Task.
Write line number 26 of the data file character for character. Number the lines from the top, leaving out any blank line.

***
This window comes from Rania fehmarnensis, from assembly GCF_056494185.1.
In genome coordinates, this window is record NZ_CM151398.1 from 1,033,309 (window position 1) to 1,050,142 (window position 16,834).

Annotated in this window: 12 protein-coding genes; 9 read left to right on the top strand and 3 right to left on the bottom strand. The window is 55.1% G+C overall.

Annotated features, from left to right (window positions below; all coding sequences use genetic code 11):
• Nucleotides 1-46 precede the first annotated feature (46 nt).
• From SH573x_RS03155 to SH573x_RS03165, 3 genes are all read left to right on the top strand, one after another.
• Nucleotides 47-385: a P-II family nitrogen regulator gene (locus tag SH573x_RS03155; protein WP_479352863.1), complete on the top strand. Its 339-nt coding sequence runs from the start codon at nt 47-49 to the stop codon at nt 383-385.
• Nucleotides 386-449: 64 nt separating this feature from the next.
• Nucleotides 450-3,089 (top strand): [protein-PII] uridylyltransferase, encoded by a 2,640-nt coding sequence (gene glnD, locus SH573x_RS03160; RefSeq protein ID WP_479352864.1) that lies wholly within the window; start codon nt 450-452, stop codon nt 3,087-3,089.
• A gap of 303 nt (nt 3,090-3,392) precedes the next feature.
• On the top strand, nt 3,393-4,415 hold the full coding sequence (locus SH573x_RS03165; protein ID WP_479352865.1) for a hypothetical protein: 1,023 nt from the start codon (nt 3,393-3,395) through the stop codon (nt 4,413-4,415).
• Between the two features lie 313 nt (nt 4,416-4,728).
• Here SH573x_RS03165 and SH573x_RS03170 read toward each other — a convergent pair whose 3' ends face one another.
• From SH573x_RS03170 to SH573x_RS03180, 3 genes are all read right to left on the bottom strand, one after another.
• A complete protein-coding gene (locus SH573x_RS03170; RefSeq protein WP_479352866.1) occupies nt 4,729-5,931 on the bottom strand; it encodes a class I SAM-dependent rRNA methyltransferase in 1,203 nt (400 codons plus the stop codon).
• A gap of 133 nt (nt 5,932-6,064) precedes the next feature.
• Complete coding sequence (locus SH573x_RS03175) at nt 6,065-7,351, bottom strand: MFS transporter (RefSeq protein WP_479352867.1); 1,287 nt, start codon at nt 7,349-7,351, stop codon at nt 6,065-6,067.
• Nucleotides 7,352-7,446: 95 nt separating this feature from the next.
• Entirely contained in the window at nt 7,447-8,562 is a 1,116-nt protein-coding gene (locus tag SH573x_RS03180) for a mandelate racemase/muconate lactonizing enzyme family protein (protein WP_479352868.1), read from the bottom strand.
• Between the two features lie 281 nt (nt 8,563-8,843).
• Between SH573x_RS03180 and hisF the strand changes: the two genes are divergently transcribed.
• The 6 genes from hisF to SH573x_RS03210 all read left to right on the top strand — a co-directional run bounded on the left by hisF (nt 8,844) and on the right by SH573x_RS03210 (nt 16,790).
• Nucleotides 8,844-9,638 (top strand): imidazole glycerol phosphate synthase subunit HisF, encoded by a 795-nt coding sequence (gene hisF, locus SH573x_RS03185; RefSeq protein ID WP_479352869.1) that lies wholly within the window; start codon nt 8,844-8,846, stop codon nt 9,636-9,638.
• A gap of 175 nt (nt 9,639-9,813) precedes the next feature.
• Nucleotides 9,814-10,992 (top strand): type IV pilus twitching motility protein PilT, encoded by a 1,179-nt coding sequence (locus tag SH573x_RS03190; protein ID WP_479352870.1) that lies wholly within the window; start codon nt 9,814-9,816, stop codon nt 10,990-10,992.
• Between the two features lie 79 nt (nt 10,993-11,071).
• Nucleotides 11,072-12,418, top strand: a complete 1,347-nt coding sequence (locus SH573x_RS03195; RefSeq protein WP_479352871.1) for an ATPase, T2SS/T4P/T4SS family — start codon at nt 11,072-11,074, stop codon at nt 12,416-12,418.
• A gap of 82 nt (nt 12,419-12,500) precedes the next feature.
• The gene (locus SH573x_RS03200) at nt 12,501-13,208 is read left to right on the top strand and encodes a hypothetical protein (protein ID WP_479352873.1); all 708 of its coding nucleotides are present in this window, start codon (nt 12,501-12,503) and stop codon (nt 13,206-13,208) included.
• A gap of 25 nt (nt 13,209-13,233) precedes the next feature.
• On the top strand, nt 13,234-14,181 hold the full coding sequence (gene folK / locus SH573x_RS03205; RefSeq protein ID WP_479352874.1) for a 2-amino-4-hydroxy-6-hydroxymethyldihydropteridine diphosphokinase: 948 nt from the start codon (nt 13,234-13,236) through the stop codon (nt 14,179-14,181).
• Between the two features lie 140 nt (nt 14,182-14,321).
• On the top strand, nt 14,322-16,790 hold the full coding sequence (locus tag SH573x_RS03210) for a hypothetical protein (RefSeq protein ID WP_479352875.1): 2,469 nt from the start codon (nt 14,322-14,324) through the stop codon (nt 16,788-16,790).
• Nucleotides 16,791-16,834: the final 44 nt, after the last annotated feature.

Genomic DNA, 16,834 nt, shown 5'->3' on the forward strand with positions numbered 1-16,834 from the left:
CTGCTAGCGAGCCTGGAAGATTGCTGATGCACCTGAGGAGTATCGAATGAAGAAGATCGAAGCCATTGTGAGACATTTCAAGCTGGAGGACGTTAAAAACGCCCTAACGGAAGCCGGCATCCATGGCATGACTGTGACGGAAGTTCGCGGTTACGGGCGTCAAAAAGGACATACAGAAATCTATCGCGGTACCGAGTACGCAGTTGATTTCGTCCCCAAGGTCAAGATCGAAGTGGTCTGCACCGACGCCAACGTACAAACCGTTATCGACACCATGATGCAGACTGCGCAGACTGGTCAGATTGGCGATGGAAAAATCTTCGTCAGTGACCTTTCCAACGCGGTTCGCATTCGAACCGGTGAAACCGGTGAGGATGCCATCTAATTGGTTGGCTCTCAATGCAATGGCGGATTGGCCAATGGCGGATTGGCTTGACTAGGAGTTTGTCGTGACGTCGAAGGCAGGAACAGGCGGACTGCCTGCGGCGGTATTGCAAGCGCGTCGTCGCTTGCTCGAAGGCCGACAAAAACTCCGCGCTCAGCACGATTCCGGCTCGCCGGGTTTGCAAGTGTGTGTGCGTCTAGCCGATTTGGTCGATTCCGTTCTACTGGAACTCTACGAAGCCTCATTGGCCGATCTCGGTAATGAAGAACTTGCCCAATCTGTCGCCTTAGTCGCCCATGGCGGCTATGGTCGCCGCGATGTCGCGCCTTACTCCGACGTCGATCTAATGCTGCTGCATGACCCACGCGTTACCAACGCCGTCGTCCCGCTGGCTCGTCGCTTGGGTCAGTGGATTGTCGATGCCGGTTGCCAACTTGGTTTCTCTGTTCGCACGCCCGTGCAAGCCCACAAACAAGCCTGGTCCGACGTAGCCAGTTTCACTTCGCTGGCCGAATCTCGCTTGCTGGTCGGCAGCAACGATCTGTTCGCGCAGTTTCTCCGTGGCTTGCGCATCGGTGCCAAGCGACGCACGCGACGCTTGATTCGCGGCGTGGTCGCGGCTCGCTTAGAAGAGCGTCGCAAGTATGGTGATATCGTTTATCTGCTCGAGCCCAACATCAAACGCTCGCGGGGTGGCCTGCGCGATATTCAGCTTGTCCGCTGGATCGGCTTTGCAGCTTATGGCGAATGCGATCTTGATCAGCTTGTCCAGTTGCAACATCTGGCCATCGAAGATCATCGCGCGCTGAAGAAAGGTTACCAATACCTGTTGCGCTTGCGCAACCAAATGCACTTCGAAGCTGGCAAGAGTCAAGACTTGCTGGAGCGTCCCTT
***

• Between the two features lie 79 nt (nt 10,993-11,071).